This toothbrush is “exclusive at the Apple Store.” That alone intrigues me. How exactly does a toothbrush, let alone one from Colgate, whose brand differentiation is almost as strong as Kleenex, make an exclusive debut at a luxury electronics store?
From the official website:
Designed by dentists, scientists, and users like you to create the ultimate clean with a combination of:
- Sonic vibrations
- Mouth-mapping technology
- Real-time feedback
- Brush coaching
Well, that’s neat. For $99, you can finally brush your teeth with a data-driven approach. If it can tell me exactly how well I am doing and give me real-time feedback, it could actually be quite useful. I consider myself diligent at brushing. I brush at least once a day at night and usually after my meals. I even bring around a tiny toothbrush set so I can brush on planes. I also like that the app that connects and analyzes the data has an Apple Watch version. I’m assuming that not a lot of people brush their teeth while staring at their phones and it’s probably more convenient to look down on your watch to see how well you brushed. Apps that take advantage of the ecosystem are always welcomed. I decided to give this a try and see whether it’s worth the $99.
The packaging was hilariously Apple-like for a, well, toothbrush. The clean, white, and unapologetically plastic body greets you as the box unhurriedly descends from the lid with the same dramatic timing as an iPhone box. Below the toothbrush bed, the charger, cable, and a short user manual sit snugly in their own cozy slots. This has got to be the most Apple-styled packaging for the most unlikely and ordinary product.
The brush feels solid in my hand. The stem is thick enough to grip on without overworking my fingers, especially for the couple of teeth way in the back. The power button is in such an annoying position though. I like to rotate my toothbrush to get the best angle, and inevitably, I end up thumbing the power button. This is the same issue as the minimalist toothbrush from Muji, and I absolutely hate it.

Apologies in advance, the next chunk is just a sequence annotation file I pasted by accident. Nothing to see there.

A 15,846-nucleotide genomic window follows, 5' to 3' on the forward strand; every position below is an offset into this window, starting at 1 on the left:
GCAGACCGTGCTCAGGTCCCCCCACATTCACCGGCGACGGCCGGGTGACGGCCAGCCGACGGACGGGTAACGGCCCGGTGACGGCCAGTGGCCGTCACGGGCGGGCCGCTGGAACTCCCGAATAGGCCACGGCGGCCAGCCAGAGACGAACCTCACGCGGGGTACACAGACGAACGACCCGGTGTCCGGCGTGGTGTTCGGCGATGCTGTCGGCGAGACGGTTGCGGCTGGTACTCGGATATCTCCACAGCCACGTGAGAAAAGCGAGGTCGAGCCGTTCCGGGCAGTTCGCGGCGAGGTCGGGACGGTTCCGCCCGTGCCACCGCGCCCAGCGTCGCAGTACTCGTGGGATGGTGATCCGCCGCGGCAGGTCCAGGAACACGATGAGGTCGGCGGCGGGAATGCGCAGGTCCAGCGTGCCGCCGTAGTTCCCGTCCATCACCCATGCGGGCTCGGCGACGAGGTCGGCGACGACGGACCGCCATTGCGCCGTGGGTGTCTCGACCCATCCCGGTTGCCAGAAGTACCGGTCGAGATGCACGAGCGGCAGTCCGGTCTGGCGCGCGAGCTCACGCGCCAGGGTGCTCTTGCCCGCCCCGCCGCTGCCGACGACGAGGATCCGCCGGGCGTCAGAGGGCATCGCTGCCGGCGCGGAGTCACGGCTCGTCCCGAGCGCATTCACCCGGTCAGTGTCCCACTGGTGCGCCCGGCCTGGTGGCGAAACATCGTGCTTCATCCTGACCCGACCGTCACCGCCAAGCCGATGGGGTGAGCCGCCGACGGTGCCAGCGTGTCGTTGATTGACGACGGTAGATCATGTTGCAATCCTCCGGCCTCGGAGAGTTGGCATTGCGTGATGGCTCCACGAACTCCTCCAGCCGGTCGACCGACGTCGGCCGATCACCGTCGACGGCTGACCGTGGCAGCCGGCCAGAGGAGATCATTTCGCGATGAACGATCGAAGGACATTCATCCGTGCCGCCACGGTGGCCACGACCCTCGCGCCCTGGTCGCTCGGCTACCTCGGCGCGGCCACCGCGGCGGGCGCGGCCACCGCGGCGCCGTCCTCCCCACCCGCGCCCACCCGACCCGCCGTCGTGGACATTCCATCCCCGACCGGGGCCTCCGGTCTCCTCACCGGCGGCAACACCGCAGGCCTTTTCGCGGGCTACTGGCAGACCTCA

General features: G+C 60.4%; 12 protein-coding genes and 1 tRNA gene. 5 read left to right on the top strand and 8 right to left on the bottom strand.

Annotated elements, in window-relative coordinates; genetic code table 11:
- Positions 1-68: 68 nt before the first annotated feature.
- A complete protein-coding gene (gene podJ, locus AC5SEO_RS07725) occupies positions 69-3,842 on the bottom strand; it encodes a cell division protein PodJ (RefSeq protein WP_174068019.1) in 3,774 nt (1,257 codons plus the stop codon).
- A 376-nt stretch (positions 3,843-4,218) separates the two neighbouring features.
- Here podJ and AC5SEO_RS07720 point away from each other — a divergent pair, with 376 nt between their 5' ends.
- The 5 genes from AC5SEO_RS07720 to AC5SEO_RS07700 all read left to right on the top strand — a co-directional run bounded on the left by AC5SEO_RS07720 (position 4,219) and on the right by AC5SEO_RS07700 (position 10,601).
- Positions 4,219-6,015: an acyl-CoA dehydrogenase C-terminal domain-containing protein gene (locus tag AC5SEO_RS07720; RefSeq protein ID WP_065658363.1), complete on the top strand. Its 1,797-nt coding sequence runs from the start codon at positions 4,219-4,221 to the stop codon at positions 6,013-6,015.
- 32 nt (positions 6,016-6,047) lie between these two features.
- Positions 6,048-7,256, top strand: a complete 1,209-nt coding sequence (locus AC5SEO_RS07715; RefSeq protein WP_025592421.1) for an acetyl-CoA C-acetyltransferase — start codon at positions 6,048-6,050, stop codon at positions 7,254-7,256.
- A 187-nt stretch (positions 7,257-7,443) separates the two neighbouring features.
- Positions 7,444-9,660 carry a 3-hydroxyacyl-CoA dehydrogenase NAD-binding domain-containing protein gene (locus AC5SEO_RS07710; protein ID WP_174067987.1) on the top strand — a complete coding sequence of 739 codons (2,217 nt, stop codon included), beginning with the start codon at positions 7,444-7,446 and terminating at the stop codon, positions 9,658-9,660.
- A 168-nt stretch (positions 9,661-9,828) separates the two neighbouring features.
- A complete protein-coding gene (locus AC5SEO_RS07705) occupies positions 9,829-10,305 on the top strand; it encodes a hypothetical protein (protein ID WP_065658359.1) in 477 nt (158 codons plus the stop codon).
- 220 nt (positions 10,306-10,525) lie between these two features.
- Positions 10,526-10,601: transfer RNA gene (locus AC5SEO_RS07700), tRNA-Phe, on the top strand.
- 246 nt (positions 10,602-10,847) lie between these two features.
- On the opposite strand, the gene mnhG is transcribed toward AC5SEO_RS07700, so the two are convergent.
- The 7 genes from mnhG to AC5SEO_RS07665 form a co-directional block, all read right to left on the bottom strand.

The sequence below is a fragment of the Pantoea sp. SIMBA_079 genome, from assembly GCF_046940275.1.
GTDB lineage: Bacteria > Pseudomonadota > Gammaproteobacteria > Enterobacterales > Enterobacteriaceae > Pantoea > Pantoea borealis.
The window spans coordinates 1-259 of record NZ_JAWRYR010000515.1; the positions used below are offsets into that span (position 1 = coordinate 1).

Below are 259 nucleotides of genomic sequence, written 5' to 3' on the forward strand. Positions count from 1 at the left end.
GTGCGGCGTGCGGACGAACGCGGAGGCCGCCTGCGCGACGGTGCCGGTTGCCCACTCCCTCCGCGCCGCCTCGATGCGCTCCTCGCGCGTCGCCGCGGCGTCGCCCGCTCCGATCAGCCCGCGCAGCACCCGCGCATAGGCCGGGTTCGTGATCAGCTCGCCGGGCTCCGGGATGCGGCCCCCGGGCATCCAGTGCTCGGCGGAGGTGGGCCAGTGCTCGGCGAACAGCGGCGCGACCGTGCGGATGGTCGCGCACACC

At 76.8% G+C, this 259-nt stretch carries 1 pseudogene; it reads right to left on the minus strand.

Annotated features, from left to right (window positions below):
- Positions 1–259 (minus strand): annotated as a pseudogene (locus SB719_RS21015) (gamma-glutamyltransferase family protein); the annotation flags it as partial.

What makes this worse is that accidentally turning it off seems to mess with the smart coverage detection and timing function. I can’t tell exactly how it affects it, but it does reset the timer. The first time I saw my results in the app, I could already tell that it missed a large area, showing yellow-ish stains on virtual teeth instead of a clean white color.
At first, I held back my judgment, thinking that maybe I was just bad at brushing and the E1 is finally revealing my blind spots. So I fired it up and went for another round, this time deliberately avoiding the power button and following exactly the instructions showing on my Watch: upper left, upper right, bottom left, bottom right. And looking at the results: still only ~70% coverage, showing yellow stains exactly where I made sure to brush.
Maybe it’s got something to do with calibration and it’ll take a few days to “learn” my brushing habits. So I used it extensively over the weekend, each time hoping that it’d grow more accurate. I was disappointed over and over again.
At this point, I didn’t even bother to look over the rest of the app’s functions. It seemed to have some motivational games, educational videos, and maybe other content in the future.
The glaringly inaccurate sensor alone is a deal breaker for me. Perhaps this toothbrush wasn’t designed to be taken seriously as long as those mini-games encourage 6-year-old’s around the world to brush thoroughly, but my original expectation to improve my brushing and find blindspots was completely unmet.
Not sure what they are going to do with a returned toothbrush, but I brought it back anyway. I noted to myself: don’t ever ship a product that doesn’t absolutely nail its unique selling point.